The Granada Book Fair kicked off on a beautifully mild May evening. The location – on the historical street of Pedro Antonio de Alarcón, named after the Granada-born writer, most famous for his novel ‘El sombrero de tres picos’.
The opening ceremony started with an introductory speech from the Mayor of Granada, followed by a speech from Sandeep Mahal, the director of Nottingham UNESCO City of Literature and representative for Nottingham at the fair.
We were lucky enough to have front row seats to the opening ceremony, and on each of them was the programme of events for the week, along with a copy of Sandeep’s speech, translated into Spanish so that the guests who could not speak English were able to follow. Each guest was also presented with a copy of Pedro Antonio de Alarcón’s ‘El clavo’, which was elected as The Book of the Fair.
In Sandeep’s speech, she discussed the common rebellious heritage that Granada and Nottingham share, and the honour of being the first international UNESCO city to have been invited to the fair. She touched on the current political tensions across Britain and the EU and highlighted the important job writers have, to document these times and give a voice to those who are in danger of being silenced.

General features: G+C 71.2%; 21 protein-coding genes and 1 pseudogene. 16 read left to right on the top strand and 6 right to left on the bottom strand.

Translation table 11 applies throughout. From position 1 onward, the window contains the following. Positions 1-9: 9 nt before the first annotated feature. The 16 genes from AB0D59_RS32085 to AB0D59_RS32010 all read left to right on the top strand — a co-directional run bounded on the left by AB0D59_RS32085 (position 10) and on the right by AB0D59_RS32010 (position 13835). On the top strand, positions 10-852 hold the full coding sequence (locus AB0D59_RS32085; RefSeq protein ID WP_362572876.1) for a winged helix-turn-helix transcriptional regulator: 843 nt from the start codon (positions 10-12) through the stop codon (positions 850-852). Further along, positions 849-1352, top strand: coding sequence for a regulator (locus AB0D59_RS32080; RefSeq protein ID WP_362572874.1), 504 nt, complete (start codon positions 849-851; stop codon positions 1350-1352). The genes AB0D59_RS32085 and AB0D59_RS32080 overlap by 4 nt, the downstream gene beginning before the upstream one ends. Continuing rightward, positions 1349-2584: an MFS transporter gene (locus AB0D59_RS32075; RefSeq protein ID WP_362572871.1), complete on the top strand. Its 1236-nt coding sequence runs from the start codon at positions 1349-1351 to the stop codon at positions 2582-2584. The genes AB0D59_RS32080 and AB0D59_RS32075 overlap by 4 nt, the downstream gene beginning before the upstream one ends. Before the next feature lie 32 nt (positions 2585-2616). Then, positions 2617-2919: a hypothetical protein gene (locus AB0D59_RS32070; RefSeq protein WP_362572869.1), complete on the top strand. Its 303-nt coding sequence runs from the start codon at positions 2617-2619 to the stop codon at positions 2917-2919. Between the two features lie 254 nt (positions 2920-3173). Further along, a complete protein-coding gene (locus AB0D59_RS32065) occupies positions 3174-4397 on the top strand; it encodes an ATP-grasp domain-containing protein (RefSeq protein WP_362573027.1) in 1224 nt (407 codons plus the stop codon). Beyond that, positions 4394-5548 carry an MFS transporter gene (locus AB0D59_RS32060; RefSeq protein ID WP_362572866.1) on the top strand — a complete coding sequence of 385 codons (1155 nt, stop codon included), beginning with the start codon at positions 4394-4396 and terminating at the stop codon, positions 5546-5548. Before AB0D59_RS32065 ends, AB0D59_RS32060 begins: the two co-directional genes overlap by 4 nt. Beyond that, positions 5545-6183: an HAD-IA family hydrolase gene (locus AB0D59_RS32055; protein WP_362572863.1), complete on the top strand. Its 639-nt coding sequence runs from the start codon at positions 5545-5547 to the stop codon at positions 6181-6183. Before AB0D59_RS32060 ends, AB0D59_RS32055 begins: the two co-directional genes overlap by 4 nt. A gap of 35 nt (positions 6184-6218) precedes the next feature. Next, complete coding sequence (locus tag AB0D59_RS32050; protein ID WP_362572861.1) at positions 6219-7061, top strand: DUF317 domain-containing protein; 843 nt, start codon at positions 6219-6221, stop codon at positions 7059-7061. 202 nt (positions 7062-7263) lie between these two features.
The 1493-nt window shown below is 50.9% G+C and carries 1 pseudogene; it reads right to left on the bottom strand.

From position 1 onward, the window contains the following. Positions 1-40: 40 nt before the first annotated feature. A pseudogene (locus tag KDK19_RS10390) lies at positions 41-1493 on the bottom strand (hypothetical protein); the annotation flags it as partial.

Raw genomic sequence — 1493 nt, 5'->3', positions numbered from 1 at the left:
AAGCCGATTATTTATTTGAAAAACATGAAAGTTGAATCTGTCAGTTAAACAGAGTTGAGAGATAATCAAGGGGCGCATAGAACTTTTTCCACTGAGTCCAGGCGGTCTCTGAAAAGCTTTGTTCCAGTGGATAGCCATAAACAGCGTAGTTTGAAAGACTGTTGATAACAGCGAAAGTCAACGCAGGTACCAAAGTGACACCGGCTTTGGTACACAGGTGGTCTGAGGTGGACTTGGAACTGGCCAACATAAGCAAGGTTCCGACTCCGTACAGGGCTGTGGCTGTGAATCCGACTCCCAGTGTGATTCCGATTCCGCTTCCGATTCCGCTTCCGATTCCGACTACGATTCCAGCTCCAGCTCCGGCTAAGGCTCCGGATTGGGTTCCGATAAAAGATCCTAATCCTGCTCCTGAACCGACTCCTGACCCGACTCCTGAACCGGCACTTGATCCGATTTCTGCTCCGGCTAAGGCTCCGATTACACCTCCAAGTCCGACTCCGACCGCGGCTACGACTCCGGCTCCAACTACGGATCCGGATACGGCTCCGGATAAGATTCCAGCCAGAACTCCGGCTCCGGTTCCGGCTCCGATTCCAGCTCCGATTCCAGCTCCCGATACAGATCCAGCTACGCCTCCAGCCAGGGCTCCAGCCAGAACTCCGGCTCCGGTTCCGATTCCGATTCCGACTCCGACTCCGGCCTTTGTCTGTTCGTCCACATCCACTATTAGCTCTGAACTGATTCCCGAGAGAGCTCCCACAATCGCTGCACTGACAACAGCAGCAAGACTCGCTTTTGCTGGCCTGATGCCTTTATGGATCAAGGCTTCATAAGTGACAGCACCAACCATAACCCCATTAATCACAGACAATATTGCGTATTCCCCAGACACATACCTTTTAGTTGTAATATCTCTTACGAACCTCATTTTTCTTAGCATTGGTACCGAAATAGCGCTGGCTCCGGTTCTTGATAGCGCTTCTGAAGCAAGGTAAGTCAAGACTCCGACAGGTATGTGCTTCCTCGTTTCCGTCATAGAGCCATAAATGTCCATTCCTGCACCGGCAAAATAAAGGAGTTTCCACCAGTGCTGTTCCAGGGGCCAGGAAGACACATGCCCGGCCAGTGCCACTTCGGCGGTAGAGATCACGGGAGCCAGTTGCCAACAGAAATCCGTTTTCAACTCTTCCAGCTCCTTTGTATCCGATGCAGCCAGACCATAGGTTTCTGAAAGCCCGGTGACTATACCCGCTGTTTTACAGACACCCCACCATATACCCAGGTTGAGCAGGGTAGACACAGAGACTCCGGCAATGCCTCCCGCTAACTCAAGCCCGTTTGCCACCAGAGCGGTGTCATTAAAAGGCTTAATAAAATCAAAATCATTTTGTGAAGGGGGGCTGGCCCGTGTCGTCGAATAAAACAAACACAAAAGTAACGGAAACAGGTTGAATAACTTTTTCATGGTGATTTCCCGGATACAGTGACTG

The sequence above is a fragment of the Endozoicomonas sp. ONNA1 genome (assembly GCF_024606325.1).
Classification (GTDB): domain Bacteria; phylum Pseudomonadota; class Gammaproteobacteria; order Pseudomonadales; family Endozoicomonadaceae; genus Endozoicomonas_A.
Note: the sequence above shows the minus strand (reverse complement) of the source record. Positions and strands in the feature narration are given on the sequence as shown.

Director Nottingham UNESCO City of Literature, Sandeep Mahal, said: ‘Independent of the decision of Great Britain to leave the EU, Nottingham will continue to strengthen relations and to deepen cultural exchanges with Granada’
The fair was formally inaugurated by Rosaura Álvárez, who grew up in the Albaicín neighbourhood of Granada, and we had the pleasure of listening to a reading of her poetry. The evening ended on a high, with a formal presentation of a prize being given to Andrés Sopeña Monsalve, professor of international law at UGR and writer of ‘El florido pensil’, a book about education in Spain under the Franco dictatorship.